Botswana Extension College was founded in 1973 as part of the Ministry of Education. In 1978 the Department of Nonformal Education was created and incorporated into the Botswana Extension College. The department supplements secondary level education by offering Junior Certificate and Cambridge "O" Level courses via distance learning.
In 1980 literacy programs began for the then 250,000 men, women, and youths who were illiterate or unable to do simple computations. In the program's first year, 7,676 individuals enrolled in the four regional districts. The number of participants increased steadily until 1986 when enrollments leveled. One part of the literacy program is the Ditiro tsa Ditlhabololo (Home Economics Course); district adult education officers work with extension teams and village development committees to create locally-oriented activities.
Brigades Centers are autonomous, communitybased, and predominately rural organizations that provide practical on the job training for Botswana youth. Their primary objective is to develop self-reliant individuals. Training is offered in automechanics, agriculture, construction, office studies, carpentry, electrical, drafting, general maintenance, machinery, plumbing, tannery, textiles, and welding. In 1999 there were 37 registered Brigades with 33 actively engaged in training.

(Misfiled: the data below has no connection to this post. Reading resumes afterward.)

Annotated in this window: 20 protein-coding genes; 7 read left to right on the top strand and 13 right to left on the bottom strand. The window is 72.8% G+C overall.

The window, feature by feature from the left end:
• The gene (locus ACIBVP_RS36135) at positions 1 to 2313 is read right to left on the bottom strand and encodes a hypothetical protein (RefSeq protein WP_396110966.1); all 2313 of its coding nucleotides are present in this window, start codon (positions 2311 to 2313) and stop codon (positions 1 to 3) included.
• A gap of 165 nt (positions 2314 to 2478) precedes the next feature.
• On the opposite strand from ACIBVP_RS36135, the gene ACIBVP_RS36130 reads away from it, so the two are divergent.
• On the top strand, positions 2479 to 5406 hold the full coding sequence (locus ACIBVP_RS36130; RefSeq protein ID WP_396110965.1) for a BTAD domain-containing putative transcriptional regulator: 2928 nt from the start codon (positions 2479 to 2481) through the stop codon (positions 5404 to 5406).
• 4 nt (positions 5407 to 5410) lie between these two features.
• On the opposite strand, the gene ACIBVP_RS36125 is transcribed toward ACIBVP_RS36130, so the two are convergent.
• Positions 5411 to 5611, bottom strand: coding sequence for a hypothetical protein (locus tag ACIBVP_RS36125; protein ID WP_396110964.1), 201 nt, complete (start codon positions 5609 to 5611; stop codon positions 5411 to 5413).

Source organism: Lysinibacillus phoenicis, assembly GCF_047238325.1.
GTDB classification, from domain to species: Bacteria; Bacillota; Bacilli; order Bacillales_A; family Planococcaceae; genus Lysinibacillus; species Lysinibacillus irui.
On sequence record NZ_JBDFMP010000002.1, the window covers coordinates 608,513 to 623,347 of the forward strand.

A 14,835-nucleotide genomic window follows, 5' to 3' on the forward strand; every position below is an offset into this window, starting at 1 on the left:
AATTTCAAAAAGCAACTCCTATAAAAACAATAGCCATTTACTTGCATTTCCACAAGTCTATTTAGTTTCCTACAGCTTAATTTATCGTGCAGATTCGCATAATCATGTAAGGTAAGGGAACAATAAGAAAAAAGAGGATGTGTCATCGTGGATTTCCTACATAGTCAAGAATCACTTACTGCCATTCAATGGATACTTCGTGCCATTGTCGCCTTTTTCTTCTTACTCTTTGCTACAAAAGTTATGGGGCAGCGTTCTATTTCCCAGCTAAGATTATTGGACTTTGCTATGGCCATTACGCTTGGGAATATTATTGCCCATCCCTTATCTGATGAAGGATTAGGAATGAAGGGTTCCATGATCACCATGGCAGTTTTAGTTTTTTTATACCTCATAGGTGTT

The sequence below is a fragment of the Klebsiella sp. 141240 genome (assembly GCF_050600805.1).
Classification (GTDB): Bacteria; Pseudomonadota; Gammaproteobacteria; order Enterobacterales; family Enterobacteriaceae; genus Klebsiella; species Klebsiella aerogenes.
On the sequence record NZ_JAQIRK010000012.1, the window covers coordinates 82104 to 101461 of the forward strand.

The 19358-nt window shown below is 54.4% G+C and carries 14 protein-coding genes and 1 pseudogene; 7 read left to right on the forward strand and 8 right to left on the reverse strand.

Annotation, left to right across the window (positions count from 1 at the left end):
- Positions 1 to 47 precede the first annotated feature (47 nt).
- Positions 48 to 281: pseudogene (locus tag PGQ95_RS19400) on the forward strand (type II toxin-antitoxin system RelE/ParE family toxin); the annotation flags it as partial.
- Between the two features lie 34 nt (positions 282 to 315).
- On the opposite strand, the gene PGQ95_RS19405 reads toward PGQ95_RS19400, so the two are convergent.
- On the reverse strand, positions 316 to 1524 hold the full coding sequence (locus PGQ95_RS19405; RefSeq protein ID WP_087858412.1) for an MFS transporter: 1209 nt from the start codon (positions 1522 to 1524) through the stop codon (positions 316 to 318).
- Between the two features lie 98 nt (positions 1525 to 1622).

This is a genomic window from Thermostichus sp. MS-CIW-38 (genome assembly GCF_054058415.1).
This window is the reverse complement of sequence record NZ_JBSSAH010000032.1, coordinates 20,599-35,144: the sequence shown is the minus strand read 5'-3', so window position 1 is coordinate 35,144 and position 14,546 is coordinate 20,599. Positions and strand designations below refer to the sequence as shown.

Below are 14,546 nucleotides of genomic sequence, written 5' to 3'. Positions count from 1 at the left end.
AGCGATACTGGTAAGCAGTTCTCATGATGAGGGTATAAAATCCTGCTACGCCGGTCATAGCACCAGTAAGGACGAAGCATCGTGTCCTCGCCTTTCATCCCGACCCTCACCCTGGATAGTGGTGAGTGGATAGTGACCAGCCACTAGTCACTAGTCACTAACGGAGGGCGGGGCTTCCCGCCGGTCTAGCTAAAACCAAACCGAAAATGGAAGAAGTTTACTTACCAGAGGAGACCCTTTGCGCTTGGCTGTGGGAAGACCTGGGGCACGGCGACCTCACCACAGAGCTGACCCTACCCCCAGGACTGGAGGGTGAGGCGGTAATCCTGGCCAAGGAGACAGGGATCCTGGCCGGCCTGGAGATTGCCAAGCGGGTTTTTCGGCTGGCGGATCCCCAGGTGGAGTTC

Until 1999 graduates of the senior secondary school system were required to perform Trelo Setshaba (National Service) for one year. The government guaranteed places at the University of Botswana for those who completed the program. The service program began in 1980 as a pilot program with 28 participants; by 1991 there were more than 6,000 participants. The Ministry of Presidential Affairs and Public Administration managed the program; by the late 1990s, there were many logistical and budget problems that eventually led to the program's termination. National Service was designed to provide secondary graduates with opportunities to mature more and to explore possible career choices. They lived and worked in rural areas and remote places where more than 80 percent of Botswana's population reside. The program provided educated workers who assisted with government programs and bridged gaps between urban and rural dwellers, as well as between the educated and uneducated.
When National Service ended in 1999, the University of Botswana could not accommodate the unusually large freshman class comprised of those who had completed National Service and those who had just graduated from senior secondary schools. To accommodate everyone, the university switched some courses and sent some students to universities outside of Botswana but within the Southern African Development Community region. The national parliament appropriated additional funds for these expenses.
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